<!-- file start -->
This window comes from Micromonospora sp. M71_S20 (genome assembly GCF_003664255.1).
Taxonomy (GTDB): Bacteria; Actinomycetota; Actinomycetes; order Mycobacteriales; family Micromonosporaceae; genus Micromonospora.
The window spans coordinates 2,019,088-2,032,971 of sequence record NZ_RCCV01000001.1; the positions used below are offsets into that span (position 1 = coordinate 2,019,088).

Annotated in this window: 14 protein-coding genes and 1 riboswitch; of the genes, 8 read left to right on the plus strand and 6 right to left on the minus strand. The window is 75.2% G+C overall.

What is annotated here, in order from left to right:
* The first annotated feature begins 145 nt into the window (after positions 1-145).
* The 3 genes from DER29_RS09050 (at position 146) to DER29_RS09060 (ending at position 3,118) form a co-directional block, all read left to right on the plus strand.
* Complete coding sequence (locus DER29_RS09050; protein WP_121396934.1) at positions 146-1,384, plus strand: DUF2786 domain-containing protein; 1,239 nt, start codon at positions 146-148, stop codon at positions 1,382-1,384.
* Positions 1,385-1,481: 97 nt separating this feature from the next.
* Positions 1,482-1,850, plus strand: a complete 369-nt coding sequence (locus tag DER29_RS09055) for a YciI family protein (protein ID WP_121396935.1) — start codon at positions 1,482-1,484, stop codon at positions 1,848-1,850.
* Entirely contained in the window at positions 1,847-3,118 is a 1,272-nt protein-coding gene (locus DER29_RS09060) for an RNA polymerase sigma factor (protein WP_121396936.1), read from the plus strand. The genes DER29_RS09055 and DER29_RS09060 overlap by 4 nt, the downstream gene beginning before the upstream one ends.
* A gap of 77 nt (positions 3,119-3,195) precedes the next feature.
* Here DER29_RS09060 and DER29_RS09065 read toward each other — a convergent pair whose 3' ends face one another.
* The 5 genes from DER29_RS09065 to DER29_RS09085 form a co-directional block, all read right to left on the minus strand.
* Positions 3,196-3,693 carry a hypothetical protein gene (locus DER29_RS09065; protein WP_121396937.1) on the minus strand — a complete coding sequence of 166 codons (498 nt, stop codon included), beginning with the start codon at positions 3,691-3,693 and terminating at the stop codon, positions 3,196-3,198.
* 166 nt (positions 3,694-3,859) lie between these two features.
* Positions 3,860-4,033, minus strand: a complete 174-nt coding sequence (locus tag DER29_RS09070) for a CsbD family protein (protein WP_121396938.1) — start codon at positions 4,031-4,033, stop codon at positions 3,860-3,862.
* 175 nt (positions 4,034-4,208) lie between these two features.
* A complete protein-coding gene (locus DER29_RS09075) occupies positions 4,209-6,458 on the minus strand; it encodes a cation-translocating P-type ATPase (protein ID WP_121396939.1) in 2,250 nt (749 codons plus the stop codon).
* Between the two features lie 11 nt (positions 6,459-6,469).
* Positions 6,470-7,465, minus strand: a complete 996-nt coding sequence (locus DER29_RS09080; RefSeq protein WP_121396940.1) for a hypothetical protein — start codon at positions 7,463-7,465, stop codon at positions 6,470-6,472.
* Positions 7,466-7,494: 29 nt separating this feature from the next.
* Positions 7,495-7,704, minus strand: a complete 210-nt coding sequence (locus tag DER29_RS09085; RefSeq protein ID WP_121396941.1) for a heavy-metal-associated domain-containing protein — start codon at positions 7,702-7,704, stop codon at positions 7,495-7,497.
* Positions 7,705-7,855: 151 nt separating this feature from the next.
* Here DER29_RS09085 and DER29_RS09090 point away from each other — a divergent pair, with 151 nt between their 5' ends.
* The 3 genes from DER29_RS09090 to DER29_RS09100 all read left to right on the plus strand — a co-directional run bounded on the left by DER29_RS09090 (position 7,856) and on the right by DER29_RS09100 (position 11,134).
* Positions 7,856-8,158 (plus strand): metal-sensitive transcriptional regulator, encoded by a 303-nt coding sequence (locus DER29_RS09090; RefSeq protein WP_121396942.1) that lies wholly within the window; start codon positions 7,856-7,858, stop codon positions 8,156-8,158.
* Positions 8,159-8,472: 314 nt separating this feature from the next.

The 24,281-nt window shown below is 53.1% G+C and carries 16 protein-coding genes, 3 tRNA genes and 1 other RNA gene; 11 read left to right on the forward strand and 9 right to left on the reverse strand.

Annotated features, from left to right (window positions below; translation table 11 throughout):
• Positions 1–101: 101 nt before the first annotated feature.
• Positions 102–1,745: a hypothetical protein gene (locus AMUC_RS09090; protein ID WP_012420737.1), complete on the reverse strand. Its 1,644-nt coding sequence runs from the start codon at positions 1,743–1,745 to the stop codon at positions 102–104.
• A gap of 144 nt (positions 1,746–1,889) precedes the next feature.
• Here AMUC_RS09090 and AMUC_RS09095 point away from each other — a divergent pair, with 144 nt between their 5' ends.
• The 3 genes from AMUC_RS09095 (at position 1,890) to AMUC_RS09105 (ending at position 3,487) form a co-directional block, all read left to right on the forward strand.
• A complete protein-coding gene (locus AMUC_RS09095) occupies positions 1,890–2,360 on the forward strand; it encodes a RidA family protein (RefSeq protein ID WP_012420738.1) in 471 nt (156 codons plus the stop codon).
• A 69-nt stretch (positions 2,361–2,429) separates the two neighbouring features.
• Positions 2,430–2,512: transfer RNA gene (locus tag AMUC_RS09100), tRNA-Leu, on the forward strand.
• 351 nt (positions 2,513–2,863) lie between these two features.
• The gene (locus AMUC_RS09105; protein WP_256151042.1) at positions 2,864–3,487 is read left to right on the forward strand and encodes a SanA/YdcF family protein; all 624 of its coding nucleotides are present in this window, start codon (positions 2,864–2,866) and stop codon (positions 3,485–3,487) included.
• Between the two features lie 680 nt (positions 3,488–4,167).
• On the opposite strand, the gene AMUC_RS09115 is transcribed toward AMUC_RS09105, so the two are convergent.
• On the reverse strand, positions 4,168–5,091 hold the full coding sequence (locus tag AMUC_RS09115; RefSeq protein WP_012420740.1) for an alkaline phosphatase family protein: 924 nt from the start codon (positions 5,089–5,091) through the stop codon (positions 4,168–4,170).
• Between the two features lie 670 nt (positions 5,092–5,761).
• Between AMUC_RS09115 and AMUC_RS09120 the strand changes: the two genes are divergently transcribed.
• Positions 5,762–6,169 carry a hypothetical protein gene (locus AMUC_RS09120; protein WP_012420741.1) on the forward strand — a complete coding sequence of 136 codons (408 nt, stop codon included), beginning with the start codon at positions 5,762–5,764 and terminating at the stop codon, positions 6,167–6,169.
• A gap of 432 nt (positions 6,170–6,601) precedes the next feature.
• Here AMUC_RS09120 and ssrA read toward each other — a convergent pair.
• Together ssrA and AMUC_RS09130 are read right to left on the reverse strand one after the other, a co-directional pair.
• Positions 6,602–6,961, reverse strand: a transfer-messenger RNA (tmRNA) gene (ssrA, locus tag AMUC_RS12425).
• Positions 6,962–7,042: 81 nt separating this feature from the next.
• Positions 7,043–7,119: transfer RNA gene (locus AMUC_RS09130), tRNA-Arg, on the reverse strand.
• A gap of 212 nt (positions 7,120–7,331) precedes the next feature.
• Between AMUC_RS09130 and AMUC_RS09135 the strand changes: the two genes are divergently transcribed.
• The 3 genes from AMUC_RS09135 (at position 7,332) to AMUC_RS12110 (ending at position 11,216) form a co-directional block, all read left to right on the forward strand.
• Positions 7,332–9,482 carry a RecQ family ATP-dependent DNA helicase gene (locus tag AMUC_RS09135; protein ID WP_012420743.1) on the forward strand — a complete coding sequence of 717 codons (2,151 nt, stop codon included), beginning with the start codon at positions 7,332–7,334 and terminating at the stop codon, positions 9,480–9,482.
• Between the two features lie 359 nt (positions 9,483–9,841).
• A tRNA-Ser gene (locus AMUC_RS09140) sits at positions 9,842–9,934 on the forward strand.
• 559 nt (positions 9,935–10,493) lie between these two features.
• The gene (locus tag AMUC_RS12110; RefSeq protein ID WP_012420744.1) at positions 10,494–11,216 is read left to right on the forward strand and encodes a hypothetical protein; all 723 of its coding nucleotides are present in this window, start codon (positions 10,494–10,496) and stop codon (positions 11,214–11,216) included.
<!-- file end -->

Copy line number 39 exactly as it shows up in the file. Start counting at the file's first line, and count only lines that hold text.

• 351 nt (positions 2,513–2,863) lie between these two features.